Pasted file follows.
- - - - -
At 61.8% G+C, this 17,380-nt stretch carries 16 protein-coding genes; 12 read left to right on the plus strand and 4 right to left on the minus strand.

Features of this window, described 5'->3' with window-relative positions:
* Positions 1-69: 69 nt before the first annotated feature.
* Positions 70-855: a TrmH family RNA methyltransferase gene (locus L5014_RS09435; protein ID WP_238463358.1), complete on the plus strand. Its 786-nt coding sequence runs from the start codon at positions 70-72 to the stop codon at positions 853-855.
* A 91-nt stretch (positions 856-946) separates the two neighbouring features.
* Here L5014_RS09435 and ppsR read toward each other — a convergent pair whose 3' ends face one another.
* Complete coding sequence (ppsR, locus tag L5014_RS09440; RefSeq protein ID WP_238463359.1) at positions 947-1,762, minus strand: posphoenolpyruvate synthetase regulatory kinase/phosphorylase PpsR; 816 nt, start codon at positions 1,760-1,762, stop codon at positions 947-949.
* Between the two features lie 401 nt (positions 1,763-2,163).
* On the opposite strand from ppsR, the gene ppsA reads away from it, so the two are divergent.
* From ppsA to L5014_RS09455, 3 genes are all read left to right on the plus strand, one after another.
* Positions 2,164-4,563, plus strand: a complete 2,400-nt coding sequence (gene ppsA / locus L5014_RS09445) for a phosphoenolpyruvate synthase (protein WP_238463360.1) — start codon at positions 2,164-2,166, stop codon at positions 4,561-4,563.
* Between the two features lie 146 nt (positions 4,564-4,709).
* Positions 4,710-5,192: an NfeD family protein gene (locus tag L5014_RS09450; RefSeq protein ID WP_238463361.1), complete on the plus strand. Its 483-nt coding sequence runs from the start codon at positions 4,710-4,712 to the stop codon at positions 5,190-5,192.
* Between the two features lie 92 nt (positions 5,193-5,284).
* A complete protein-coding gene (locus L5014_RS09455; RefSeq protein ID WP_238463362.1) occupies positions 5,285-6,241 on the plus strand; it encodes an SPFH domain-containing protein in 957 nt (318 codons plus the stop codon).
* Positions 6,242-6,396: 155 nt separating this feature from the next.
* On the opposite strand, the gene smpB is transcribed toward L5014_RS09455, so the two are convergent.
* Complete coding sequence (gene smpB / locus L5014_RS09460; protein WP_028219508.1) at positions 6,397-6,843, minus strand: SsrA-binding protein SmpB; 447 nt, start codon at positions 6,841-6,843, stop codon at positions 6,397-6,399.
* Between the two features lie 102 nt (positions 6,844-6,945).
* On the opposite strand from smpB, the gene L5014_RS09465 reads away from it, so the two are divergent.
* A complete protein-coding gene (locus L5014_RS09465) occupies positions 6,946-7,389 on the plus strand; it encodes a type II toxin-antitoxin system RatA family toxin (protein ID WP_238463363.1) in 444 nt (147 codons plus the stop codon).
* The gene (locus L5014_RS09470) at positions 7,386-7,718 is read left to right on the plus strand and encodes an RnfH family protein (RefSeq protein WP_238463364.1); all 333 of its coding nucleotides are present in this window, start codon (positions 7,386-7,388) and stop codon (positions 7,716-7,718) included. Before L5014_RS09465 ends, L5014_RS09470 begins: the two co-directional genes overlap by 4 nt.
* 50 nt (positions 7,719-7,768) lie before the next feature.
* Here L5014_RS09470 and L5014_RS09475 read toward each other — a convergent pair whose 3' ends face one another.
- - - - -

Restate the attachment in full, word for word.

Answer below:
At 61.8% G+C, this 17,380-nt stretch carries 16 protein-coding genes; 12 read left to right on the plus strand and 4 right to left on the minus strand.

Features of this window, described 5'->3' with window-relative positions:
* Positions 1-69: 69 nt before the first annotated feature.
* Positions 70-855: a TrmH family RNA methyltransferase gene (locus L5014_RS09435; protein ID WP_238463358.1), complete on the plus strand. Its 786-nt coding sequence runs from the start codon at positions 70-72 to the stop codon at positions 853-855.
* A 91-nt stretch (positions 856-946) separates the two neighbouring features.
* Here L5014_RS09435 and ppsR read toward each other — a convergent pair whose 3' ends face one another.
* Complete coding sequence (ppsR, locus tag L5014_RS09440; RefSeq protein ID WP_238463359.1) at positions 947-1,762, minus strand: posphoenolpyruvate synthetase regulatory kinase/phosphorylase PpsR; 816 nt, start codon at positions 1,760-1,762, stop codon at positions 947-949.
* Between the two features lie 401 nt (positions 1,763-2,163).
* On the opposite strand from ppsR, the gene ppsA reads away from it, so the two are divergent.
* From ppsA to L5014_RS09455, 3 genes are all read left to right on the plus strand, one after another.
* Positions 2,164-4,563, plus strand: a complete 2,400-nt coding sequence (gene ppsA / locus L5014_RS09445) for a phosphoenolpyruvate synthase (protein WP_238463360.1) — start codon at positions 2,164-2,166, stop codon at positions 4,561-4,563.
* Between the two features lie 146 nt (positions 4,564-4,709).
* Positions 4,710-5,192: an NfeD family protein gene (locus tag L5014_RS09450; RefSeq protein ID WP_238463361.1), complete on the plus strand. Its 483-nt coding sequence runs from the start codon at positions 4,710-4,712 to the stop codon at positions 5,190-5,192.
* Between the two features lie 92 nt (positions 5,193-5,284).
* A complete protein-coding gene (locus L5014_RS09455; RefSeq protein ID WP_238463362.1) occupies positions 5,285-6,241 on the plus strand; it encodes an SPFH domain-containing protein in 957 nt (318 codons plus the stop codon).
* Positions 6,242-6,396: 155 nt separating this feature from the next.
* On the opposite strand, the gene smpB is transcribed toward L5014_RS09455, so the two are convergent.
* Complete coding sequence (gene smpB / locus L5014_RS09460; protein WP_028219508.1) at positions 6,397-6,843, minus strand: SsrA-binding protein SmpB; 447 nt, start codon at positions 6,841-6,843, stop codon at positions 6,397-6,399.
* Between the two features lie 102 nt (positions 6,844-6,945).
* On the opposite strand from smpB, the gene L5014_RS09465 reads away from it, so the two are divergent.
* A complete protein-coding gene (locus L5014_RS09465) occupies positions 6,946-7,389 on the plus strand; it encodes a type II toxin-antitoxin system RatA family toxin (protein ID WP_238463363.1) in 444 nt (147 codons plus the stop codon).
* The gene (locus L5014_RS09470) at positions 7,386-7,718 is read left to right on the plus strand and encodes an RnfH family protein (RefSeq protein WP_238463364.1); all 333 of its coding nucleotides are present in this window, start codon (positions 7,386-7,388) and stop codon (positions 7,716-7,718) included. Before L5014_RS09465 ends, L5014_RS09470 begins: the two co-directional genes overlap by 4 nt.
* 50 nt (positions 7,719-7,768) lie before the next feature.
* Here L5014_RS09470 and L5014_RS09475 read toward each other — a convergent pair whose 3' ends face one another.